Justice Minister Andrew Little's backdown on the "three strikes" law demonstrates once again that this is very much a coalition Government. Attempting to make the best of the egg on his face, Little said, "The strength of this coalition is that change only occurs with the support of all three parties." Considering the gulf that divides New Zealand First from Labour and the Greens on most issues but particularly those involving crime and punishment, not much is likely to change.
Criminology scholars and penal reformers have made a sustained effort since the change of Government to lower the country's incarceration rate and provide alternatives to prison rather than build more of them. The Government is planning a thorough review of the criminal justice system and the minister clearly thought the three strikes law, an Act Party initiative in the previous Government, was low-hanging fruit. He was preparing to take a repeal proposal to the Cabinet yesterday without waiting for the wider review.
Perhaps he did not think to check that NZ First was on board before he made his intention public, or perhaps he did and the smaller party has just woken up to the political risk the coalition was running. The open letter published by the Sensible Sentencing Trust yesterday probably sent a chill through NZ First. Like the trust, the populist party prides itself on preferring the untutored views of ordinary folk to those of academics and gentler advocates in the field.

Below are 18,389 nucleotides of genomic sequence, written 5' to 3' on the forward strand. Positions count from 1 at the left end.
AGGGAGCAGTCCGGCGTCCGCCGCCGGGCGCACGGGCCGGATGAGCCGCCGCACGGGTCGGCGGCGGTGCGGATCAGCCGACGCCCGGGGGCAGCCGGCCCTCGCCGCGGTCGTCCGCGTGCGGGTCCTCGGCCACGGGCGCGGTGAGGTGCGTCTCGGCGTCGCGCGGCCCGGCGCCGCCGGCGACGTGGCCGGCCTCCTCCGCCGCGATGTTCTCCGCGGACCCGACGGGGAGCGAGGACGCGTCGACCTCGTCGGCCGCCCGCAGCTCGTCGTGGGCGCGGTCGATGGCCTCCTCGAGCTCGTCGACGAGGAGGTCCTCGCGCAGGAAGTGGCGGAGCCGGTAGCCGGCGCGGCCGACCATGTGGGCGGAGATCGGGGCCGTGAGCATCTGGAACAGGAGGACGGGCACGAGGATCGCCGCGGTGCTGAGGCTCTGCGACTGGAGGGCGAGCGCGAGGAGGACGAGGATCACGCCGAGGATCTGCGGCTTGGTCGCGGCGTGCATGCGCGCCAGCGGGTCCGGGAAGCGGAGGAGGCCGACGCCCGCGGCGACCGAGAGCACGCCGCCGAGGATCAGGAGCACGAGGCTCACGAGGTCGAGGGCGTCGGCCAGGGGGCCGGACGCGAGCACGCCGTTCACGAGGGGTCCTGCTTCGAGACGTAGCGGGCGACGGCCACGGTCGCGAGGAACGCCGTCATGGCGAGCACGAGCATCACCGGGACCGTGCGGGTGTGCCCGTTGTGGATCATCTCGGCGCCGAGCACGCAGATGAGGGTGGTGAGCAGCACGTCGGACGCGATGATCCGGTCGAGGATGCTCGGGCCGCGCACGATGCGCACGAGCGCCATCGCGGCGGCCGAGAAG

The trust has long argued that mandatory sentencing under the three-strikes rule has worked, pointing to a reduced rate of (second-strike) reoffending coming before the courts after 2010 when the law came into effect. Conviction figures for the five years before and after 2010 appear to support that conclusion but the Ministry of Justice says the reduction in second convictions could be attributable to other changes in law and prosecuting practices during those years.
Whatever the reason for the drop, "three strikes" has obvious popular appeal. It means that for crimes in the worst categories, a second offence allows no parole on the sentence imposed, and a third offence in those categories must be punished with the maximum sentence for the crime and no parole will be possible. It appeals to the popular view that a prison sentence should mean what it says, and not release offenders after serving barely two-thirds of their time.
But a sensible sentencing policy does not take so much discretion away from judges. Every crime is different and so are those who commit them. Judges are in the best position to assess each person found guilty in their court, and professionals within prisons are in the best position to say when a prisoner might respond well to parole. It is simply foolish to foreclose the possibility of providing that opportunity for the sake of vindictive punishment. It is in everybody's interest that prison be able to change offenders' lives for the better.
No Government, including the last one, wants to be building more prisons. Labour needs to keep its nerve on criminal law reform, not pander to its junior partner when the politics get hard.